Animated movies are most typically set in imagined places — the fairy tale land of “Shrek,” the toy box of “Toy Story.” But the new animated movie “Rio” — about a rare bird’s journey from his comfortable, domesticated life in Minnesota to the faraway exotic city of Rio de Janeiro — is a love letter from director Carlos Saldanha to his real Brazilian hometown as surely as “Manhattan” is Woody Allen‘s love letter to New York. “Rio,” which stars Jesse Eisenberg as the voice of Blu, the far-from-home macaw, and Anne Hathaway as Jewel, his wild female counterpart, depicts iconic imagery from the South American city, from its twisting coastline to its multilayered shantytowns to its famed Carnival parade. Showing the distinctive city was just part of the challenge of making “Rio,” said Saldanha, whose previous credits include the blockbuster “Ice Age” series. “It’s easy to capture the sites of Rio,” he said. “The difficult part is to capture the vibe.”
Photo: Pedro the cardinal, center, Rafael the toucan and Nico the canary give some tips on getting around in Rio, to macaws Blu, left, and Jewel in the movie “Rio.”(Blue Sky Studios / 20th Century Fox)
Life in Minnesota never required Blu to learn to fly, but he has to test his wings when a helpful toucan named Rafael, pictured, (voiced by George Lopez) leads Blu and Jewel to a popular hang-gliding spot above Rio’s distinctive coastal landscape. (Blue Sky Studios / 20th Century Fox)
“The city has a personality of its own, the mountains and the ocean so dramatically on top of each other,” Saldanha said. “You have this concrete jungle meeting the real jungle.”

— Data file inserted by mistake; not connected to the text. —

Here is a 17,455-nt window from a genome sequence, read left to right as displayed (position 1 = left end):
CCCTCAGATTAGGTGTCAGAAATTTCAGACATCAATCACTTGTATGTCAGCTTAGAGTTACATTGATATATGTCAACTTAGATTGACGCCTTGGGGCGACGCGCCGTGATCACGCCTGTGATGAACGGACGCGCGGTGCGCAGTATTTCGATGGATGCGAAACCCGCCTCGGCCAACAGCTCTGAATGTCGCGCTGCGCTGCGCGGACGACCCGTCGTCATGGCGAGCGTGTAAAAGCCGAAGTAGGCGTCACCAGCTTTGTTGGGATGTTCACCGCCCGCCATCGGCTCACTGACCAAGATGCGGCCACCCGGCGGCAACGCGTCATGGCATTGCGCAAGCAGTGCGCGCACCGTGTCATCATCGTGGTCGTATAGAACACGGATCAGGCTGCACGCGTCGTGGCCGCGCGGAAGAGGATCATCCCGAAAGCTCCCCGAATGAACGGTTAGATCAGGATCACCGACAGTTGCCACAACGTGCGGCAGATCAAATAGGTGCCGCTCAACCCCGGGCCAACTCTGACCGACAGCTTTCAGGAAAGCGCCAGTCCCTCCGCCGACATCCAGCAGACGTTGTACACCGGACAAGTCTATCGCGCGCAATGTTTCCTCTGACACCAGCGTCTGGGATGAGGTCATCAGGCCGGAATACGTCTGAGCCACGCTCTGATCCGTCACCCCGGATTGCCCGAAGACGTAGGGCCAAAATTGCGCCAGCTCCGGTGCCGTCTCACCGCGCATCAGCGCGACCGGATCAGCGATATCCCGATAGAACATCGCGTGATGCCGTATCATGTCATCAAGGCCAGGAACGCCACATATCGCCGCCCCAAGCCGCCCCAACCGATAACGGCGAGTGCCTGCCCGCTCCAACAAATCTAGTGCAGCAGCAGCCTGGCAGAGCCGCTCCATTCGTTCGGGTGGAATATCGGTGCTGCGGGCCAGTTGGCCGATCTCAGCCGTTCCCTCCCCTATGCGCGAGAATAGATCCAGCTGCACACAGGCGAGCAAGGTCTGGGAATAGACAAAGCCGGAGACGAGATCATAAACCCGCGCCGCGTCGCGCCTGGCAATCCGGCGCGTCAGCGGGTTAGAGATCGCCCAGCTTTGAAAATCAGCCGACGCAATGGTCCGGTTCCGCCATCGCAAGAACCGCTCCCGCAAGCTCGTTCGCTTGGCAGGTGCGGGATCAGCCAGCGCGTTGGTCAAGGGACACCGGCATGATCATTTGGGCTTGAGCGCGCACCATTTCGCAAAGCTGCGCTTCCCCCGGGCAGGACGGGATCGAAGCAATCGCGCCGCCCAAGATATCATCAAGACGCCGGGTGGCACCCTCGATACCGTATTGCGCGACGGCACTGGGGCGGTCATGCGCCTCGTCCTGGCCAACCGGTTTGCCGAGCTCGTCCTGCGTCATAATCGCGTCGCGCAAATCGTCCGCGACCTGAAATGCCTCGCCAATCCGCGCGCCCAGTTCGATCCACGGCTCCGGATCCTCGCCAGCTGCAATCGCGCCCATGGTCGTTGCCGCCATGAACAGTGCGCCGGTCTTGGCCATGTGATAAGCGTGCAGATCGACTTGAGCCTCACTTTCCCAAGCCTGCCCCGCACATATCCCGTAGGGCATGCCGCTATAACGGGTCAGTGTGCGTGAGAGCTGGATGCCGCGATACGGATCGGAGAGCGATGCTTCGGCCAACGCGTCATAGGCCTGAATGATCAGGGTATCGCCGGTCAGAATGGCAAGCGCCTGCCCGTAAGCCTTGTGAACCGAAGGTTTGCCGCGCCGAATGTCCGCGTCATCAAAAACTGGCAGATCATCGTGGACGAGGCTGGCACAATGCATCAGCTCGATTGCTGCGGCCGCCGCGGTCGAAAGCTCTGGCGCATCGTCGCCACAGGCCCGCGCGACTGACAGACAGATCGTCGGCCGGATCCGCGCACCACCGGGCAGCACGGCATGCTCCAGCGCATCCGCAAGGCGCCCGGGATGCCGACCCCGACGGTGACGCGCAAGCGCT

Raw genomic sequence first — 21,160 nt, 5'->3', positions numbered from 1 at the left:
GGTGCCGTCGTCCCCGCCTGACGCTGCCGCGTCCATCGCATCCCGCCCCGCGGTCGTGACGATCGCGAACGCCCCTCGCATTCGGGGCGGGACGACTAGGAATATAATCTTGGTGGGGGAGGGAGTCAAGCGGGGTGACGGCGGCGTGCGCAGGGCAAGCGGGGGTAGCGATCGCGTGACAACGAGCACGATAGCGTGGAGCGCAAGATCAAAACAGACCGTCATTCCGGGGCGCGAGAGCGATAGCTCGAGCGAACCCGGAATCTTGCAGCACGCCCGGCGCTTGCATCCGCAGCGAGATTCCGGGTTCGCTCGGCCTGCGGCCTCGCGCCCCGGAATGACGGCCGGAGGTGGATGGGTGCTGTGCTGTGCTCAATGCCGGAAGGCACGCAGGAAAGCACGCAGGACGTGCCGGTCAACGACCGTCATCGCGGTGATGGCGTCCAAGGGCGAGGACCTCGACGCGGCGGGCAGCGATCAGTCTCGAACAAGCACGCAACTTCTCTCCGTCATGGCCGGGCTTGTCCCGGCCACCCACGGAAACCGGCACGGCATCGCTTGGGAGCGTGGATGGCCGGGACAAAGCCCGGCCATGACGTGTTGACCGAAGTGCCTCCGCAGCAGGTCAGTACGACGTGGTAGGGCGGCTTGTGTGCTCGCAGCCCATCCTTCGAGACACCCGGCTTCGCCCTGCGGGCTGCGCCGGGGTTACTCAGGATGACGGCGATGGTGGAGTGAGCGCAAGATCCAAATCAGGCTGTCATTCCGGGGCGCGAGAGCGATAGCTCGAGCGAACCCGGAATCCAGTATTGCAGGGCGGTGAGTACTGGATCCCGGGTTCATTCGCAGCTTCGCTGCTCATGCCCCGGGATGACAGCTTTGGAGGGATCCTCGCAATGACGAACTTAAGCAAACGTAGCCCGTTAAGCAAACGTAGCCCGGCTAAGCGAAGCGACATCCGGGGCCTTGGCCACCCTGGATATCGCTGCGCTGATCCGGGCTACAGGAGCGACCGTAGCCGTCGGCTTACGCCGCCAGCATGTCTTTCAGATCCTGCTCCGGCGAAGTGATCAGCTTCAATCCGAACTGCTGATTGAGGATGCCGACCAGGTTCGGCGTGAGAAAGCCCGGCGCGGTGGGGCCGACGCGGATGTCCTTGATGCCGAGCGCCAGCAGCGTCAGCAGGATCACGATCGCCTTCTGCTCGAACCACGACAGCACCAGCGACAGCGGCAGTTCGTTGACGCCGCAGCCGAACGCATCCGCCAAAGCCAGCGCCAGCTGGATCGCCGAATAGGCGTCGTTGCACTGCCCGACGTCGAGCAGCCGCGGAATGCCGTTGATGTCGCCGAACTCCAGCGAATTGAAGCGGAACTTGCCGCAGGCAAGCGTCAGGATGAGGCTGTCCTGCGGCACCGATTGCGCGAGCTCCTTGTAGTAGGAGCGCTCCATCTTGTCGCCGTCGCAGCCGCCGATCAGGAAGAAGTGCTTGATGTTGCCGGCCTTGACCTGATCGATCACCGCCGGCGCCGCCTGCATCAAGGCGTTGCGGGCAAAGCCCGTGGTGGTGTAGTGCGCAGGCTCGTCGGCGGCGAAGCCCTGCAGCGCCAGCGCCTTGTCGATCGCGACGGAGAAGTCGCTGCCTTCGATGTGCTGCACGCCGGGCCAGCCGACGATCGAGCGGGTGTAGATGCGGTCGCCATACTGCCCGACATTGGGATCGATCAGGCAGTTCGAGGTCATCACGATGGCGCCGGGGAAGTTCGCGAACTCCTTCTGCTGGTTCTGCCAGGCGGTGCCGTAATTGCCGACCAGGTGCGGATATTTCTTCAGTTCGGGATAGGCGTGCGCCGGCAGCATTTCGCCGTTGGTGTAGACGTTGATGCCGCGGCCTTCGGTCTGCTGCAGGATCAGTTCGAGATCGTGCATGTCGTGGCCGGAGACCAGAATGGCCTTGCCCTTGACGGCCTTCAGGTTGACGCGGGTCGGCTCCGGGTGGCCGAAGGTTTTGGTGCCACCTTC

Photo: A view of Pico Pan de Azucar, or Sugarloaf, the huge torpedo rock that emerges from Guanabara Bay off the Rio coast.(Douglas Engle / LATINPHOTO.org,)
The massive Christ the Redeemer statue on Rio’s Corcovado mountain is perhaps the city’s best-known site. Here a wide-eyed Blu catches a ride past it on the tip of a hang-glider’s wing. He has just survived a chase scene through a favela — one of Rio’s multilayered shantytowns — during a televised soccer match. (Blue Sky Studios / 20th Century Fox)
“Architecturally and visually [the statue is] such a unique place,” Saldanha said. (Dado Galdieri / Associated Press)
Rio’s bright yellow trolley cars provide a scene for romance for Blu and Jewel. In the film, characters also get around by cable car, moped and -- of course -- parade float. (Blue Sky Studios / 20th Century Fox)
The yellow trolley cars are a recognizable touchstone from South America’s oldest tramway.
Photo: Revelers walk along a yellow tramcar in the historic Santa Teresa neighborhood during the Heaven on Earth street parade. The parade helps usher in Brazil’s famous Carnival.(Felipe Dana / Associated Press)
One of the first jobs Saldanha assigned key crew members like his writers and cinematographer was to travel with him to Rio and march as a troupe of pink gladiators in the Brazilian city’s massive Carnival parade, a scene the film’s key characters would act out in the third act.
Photo: The Minnesota-born Linda (foreground, wearing bird headpiece) finds herself in very unfamiliar surroundings -- as the center of attention at Carnival in the movie “Rio.”(Blue Sky Studios / 20th Century Fox)
The music in “Rio” — including a new recording of Sergio Mendes’ classic bossa nova hit “Mas Que Nada” and “Hot Wings (I Wanna Party)” by Will.i.am — was as important to Saldanha as the sites in creating an authentic sense of place. “Music is our most recognizable cultural export,” Saldanha said. “Samba, funk, rap — I wanted it to be a score that would take me to Rio.” (Vanderlei Almeida / AFP / Getty Images)